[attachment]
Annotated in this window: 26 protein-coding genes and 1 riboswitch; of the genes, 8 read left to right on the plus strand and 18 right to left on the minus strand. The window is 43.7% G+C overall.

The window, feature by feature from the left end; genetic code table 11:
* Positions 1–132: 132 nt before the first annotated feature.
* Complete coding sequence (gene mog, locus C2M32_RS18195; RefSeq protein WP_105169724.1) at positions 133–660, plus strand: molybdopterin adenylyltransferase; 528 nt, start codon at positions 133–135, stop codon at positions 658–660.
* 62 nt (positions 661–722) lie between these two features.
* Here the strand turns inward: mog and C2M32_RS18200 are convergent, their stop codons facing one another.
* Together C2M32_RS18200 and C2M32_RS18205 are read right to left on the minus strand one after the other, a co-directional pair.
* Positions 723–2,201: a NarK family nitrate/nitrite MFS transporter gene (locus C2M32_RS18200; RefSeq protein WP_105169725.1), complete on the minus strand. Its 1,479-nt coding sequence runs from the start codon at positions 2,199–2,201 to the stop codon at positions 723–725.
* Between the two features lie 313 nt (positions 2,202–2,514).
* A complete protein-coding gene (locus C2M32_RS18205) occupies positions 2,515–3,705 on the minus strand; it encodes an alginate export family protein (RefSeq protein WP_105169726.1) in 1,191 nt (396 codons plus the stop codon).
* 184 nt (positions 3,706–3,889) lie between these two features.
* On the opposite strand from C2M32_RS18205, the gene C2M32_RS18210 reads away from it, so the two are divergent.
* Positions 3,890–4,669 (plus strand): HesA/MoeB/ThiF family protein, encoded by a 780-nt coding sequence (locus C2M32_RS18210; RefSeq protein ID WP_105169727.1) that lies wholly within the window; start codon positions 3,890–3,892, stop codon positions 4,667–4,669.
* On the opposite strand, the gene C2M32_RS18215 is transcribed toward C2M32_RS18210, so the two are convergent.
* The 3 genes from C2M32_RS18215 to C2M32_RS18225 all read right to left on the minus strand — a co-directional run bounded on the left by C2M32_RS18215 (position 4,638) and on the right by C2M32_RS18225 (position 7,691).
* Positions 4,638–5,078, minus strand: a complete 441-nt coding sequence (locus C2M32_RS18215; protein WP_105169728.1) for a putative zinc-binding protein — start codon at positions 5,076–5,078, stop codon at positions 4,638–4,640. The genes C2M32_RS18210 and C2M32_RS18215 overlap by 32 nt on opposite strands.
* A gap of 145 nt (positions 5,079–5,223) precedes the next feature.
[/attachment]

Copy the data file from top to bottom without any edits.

Annotated in this window: 26 protein-coding genes and 1 riboswitch; of the genes, 8 read left to right on the plus strand and 18 right to left on the minus strand. The window is 43.7% G+C overall.

The window, feature by feature from the left end; genetic code table 11:
* Positions 1–132: 132 nt before the first annotated feature.
* Complete coding sequence (gene mog, locus C2M32_RS18195; RefSeq protein WP_105169724.1) at positions 133–660, plus strand: molybdopterin adenylyltransferase; 528 nt, start codon at positions 133–135, stop codon at positions 658–660.
* 62 nt (positions 661–722) lie between these two features.
* Here the strand turns inward: mog and C2M32_RS18200 are convergent, their stop codons facing one another.
* Together C2M32_RS18200 and C2M32_RS18205 are read right to left on the minus strand one after the other, a co-directional pair.
* Positions 723–2,201: a NarK family nitrate/nitrite MFS transporter gene (locus C2M32_RS18200; RefSeq protein WP_105169725.1), complete on the minus strand. Its 1,479-nt coding sequence runs from the start codon at positions 2,199–2,201 to the stop codon at positions 723–725.
* Between the two features lie 313 nt (positions 2,202–2,514).
* A complete protein-coding gene (locus C2M32_RS18205) occupies positions 2,515–3,705 on the minus strand; it encodes an alginate export family protein (RefSeq protein WP_105169726.1) in 1,191 nt (396 codons plus the stop codon).
* 184 nt (positions 3,706–3,889) lie between these two features.
* On the opposite strand from C2M32_RS18205, the gene C2M32_RS18210 reads away from it, so the two are divergent.
* Positions 3,890–4,669 (plus strand): HesA/MoeB/ThiF family protein, encoded by a 780-nt coding sequence (locus C2M32_RS18210; RefSeq protein ID WP_105169727.1) that lies wholly within the window; start codon positions 3,890–3,892, stop codon positions 4,667–4,669.
* On the opposite strand, the gene C2M32_RS18215 is transcribed toward C2M32_RS18210, so the two are convergent.
* The 3 genes from C2M32_RS18215 to C2M32_RS18225 all read right to left on the minus strand — a co-directional run bounded on the left by C2M32_RS18215 (position 4,638) and on the right by C2M32_RS18225 (position 7,691).
* Positions 4,638–5,078, minus strand: a complete 441-nt coding sequence (locus C2M32_RS18215; protein WP_105169728.1) for a putative zinc-binding protein — start codon at positions 5,076–5,078, stop codon at positions 4,638–4,640. The genes C2M32_RS18210 and C2M32_RS18215 overlap by 32 nt on opposite strands.
* A gap of 145 nt (positions 5,079–5,223) precedes the next feature.